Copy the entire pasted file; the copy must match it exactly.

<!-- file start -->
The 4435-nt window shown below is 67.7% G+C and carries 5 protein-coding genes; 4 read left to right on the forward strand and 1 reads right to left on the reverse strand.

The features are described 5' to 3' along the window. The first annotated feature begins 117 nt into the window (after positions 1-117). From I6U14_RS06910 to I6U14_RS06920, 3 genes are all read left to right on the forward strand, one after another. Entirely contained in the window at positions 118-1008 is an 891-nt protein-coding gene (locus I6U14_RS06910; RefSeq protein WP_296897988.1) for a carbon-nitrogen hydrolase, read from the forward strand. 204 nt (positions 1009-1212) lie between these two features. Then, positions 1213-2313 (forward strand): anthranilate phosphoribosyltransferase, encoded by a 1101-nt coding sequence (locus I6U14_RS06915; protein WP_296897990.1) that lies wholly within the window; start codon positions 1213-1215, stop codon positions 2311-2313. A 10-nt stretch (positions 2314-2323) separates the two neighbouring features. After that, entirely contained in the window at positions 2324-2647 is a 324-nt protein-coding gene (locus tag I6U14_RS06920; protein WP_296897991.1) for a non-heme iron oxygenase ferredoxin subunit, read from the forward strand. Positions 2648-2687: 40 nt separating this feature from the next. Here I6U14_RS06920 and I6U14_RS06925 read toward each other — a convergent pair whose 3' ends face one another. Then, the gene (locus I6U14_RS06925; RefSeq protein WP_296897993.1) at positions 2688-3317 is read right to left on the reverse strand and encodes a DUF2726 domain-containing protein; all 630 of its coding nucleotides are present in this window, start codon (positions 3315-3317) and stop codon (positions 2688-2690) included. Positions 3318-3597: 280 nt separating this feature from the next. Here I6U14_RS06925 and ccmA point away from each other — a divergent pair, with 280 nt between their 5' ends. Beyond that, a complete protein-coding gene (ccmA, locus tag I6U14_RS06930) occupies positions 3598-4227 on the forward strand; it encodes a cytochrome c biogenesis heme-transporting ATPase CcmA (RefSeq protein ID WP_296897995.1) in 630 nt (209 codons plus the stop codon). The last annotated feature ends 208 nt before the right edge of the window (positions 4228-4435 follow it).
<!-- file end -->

The 4435-nt window shown below is 67.7% G+C and carries 5 protein-coding genes; 4 read left to right on the forward strand and 1 reads right to left on the reverse strand.

The features are described 5' to 3' along the window. The first annotated feature begins 117 nt into the window (after positions 1-117). From I6U14_RS06910 to I6U14_RS06920, 3 genes are all read left to right on the forward strand, one after another. Entirely contained in the window at positions 118-1008 is an 891-nt protein-coding gene (locus I6U14_RS06910; RefSeq protein WP_296897988.1) for a carbon-nitrogen hydrolase, read from the forward strand. 204 nt (positions 1009-1212) lie between these two features. Then, positions 1213-2313 (forward strand): anthranilate phosphoribosyltransferase, encoded by a 1101-nt coding sequence (locus I6U14_RS06915; protein WP_296897990.1) that lies wholly within the window; start codon positions 1213-1215, stop codon positions 2311-2313. A 10-nt stretch (positions 2314-2323) separates the two neighbouring features. After that, entirely contained in the window at positions 2324-2647 is a 324-nt protein-coding gene (locus tag I6U14_RS06920; protein WP_296897991.1) for a non-heme iron oxygenase ferredoxin subunit, read from the forward strand. Positions 2648-2687: 40 nt separating this feature from the next. Here I6U14_RS06920 and I6U14_RS06925 read toward each other — a convergent pair whose 3' ends face one another. Then, the gene (locus I6U14_RS06925; RefSeq protein WP_296897993.1) at positions 2688-3317 is read right to left on the reverse strand and encodes a DUF2726 domain-containing protein; all 630 of its coding nucleotides are present in this window, start codon (positions 3315-3317) and stop codon (positions 2688-2690) included. Positions 3318-3597: 280 nt separating this feature from the next. Here I6U14_RS06925 and ccmA point away from each other — a divergent pair, with 280 nt between their 5' ends. Beyond that, a complete protein-coding gene (ccmA, locus tag I6U14_RS06930) occupies positions 3598-4227 on the forward strand; it encodes a cytochrome c biogenesis heme-transporting ATPase CcmA (RefSeq protein ID WP_296897995.1) in 630 nt (209 codons plus the stop codon). The last annotated feature ends 208 nt before the right edge of the window (positions 4228-4435 follow it).